Ultimately, the cost of living boils down to housing prices. A single person can spend $4,500 per month to live in New York, or $3,500 in Washington, D.C. and Los Angeles. Or you could move to Huntsville, Alabama, and expect to pay $1,500 per month.
Looking Back on Loans
If they could go back and pass up their student loan, more than half of college grads would.
To be precise, more than 63 percent of those polled regret the amounts of their student loan, and more than 47 percent would take out a different loan—not to mention handle their college finances a tad more responsibly.
The biggest do-over wishes include working while in school, living more frugally, deciding on a major earlier, setting career goals, and staying far, far away from credit card debt.
Those who exercised caution in the credit card department reported little to zero student loans and the best credit scores across the board. The worst credit scores could be found among the grads with student loan debt in the six-figure range.
And those are the students who regret their loans the most. More than 77 percent of graduates with a credit score of less than 600 regret the amount of their student loans, and the percentage decreases as the credit scores rise, with nearly 57 percent of graduates with a perfect credit score not regretting their student loans.
According to Bloomberg, many graduates said they had "no idea" when they would be able to pay off all of their student loans.
The Cost of Zero Financial Guidance
Failing to learn how to plan your finances as an adult comes at a hefty price—as felt by 34 percent of those polled. A combined 38 percent of college graduates received some guidance either before or during college, but the vast majority began financial planning after college, or never at all.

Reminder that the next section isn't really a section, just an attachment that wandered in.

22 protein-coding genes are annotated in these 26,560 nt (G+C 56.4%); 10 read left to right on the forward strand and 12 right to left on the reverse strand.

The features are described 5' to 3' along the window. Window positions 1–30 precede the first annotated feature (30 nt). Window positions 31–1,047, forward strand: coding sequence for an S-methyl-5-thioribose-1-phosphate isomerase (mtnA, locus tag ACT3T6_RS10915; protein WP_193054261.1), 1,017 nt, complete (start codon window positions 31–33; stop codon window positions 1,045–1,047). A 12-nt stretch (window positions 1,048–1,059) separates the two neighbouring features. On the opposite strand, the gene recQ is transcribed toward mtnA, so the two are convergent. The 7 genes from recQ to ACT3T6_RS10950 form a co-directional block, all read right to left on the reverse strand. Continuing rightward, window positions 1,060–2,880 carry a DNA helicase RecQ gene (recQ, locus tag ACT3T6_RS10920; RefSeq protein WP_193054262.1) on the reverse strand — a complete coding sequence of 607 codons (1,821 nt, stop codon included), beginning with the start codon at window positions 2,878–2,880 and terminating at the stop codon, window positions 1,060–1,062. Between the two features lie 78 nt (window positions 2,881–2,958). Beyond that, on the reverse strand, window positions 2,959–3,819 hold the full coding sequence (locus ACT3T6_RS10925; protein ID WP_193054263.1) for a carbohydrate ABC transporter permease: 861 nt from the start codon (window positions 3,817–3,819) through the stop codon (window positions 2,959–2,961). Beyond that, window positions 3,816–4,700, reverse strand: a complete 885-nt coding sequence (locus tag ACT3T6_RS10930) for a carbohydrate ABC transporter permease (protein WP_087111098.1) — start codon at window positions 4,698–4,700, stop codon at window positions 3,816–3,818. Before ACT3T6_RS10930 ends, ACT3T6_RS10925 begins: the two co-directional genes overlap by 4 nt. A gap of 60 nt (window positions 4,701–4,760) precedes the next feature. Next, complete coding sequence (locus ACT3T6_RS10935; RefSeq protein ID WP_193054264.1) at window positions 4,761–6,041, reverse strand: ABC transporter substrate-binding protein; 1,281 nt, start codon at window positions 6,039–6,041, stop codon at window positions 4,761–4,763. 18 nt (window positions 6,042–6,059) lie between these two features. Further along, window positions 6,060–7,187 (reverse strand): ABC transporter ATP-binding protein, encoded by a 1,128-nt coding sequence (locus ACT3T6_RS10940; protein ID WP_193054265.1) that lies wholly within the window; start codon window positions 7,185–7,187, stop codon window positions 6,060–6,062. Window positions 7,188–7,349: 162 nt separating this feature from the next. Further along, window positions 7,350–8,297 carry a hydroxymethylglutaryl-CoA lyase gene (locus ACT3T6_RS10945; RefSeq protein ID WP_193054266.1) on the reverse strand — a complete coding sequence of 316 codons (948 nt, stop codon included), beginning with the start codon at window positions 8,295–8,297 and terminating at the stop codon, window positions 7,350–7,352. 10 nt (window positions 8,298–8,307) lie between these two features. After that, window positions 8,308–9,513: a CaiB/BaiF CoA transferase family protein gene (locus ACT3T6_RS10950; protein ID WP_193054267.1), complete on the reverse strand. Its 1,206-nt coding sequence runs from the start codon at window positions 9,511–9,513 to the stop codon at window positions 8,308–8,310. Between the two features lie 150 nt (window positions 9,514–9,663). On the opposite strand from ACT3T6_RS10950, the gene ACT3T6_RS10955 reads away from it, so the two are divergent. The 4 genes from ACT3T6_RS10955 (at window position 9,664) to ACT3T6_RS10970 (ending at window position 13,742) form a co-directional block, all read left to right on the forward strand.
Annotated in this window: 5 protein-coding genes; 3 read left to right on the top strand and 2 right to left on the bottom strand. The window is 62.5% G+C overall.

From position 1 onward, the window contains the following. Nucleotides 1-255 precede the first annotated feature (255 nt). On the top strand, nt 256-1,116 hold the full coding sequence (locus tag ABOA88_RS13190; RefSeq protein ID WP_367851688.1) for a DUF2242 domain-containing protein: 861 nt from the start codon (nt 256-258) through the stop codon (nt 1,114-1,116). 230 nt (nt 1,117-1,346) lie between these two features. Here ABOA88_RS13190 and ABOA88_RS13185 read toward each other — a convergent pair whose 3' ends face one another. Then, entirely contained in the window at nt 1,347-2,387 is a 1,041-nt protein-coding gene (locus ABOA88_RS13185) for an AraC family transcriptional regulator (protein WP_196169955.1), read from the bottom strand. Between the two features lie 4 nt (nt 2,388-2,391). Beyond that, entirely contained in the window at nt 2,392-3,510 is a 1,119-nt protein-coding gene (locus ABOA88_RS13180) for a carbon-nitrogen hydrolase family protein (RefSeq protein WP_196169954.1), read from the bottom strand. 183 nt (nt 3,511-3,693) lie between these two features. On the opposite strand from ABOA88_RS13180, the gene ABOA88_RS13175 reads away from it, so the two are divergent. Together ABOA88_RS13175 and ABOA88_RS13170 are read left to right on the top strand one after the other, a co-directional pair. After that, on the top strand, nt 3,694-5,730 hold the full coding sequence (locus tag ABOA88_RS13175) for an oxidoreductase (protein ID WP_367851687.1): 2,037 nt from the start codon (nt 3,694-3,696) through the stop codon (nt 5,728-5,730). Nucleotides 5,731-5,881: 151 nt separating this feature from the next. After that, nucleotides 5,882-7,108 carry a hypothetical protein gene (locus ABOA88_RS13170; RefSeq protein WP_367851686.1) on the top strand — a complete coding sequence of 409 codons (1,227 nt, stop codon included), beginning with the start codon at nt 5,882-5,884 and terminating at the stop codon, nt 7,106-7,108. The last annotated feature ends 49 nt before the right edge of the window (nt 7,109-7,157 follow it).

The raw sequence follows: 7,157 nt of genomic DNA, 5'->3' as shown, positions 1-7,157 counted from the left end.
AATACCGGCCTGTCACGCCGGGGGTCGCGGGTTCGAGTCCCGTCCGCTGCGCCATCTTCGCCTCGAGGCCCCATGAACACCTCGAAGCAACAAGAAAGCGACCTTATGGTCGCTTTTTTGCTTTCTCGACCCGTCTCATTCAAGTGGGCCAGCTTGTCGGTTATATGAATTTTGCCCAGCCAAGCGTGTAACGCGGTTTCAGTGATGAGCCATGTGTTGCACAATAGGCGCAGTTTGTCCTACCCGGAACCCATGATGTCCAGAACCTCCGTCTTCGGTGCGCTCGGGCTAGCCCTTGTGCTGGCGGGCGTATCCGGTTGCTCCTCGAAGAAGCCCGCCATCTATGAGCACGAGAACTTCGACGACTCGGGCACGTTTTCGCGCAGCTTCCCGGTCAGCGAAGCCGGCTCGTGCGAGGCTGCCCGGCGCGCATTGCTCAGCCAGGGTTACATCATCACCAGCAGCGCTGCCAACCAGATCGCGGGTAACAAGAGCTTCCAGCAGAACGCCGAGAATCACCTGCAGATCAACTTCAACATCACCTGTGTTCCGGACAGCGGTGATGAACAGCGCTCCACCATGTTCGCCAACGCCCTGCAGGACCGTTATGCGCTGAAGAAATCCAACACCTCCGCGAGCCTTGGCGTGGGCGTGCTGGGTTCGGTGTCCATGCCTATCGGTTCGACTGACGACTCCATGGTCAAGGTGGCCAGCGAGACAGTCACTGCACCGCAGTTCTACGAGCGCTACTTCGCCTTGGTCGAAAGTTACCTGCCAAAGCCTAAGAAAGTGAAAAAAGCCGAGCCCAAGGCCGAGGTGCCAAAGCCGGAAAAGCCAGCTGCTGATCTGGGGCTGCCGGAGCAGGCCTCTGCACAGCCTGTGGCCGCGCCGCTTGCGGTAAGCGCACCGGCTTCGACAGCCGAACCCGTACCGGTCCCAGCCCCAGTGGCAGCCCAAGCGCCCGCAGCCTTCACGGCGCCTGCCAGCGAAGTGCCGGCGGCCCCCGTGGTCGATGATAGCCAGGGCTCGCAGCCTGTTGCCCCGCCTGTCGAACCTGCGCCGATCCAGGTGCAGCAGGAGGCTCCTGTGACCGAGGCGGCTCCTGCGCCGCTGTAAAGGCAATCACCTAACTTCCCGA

More than half of those polled know what it's like to live paycheck to paycheck, and never built an emergency fund. More than 42 percent of college graduates polled live without a budget, and nearly 38 percent experience high credit card debt. More than 34 percent find themselves spending excessively and roughly 27 percent live outside of their means.
Buying a new car, renting an expensive home or closing on a house too soon are also common mistakes felt by 16, 15, and five percent of polled college grads respectively.
You can protect your financial future by making good decisions while you're still a student. First, do your research. Find out what new professionals typically earn in the occupation that you're most likely to begin after college. And thoroughly explore your financial aid options. Pay special attention to the differences between private and federal student loans when it comes to their interest rates and terms of repayment. Will you be able to comfortably afford your loan payments and living expenses on your new salary?
Finally, minimize how much you spend while getting your education. The less you pay now, the easier your finances will be to manage later. Create a realistic budget for your time as a student as well as for your first few years after graduation. For a more detailed look at your potential debt, consider using a student loan calculator.
We surveyed more than 2,000 college graduates about the financial mistakes and debt they have experienced since graduating from a four-year college or university.
- SurveyMonkey, website last visited on June 24, 2020.
- Business Insider, How much it costs for a single person to live in 24 major US cities, website last visited on June 24, 2020.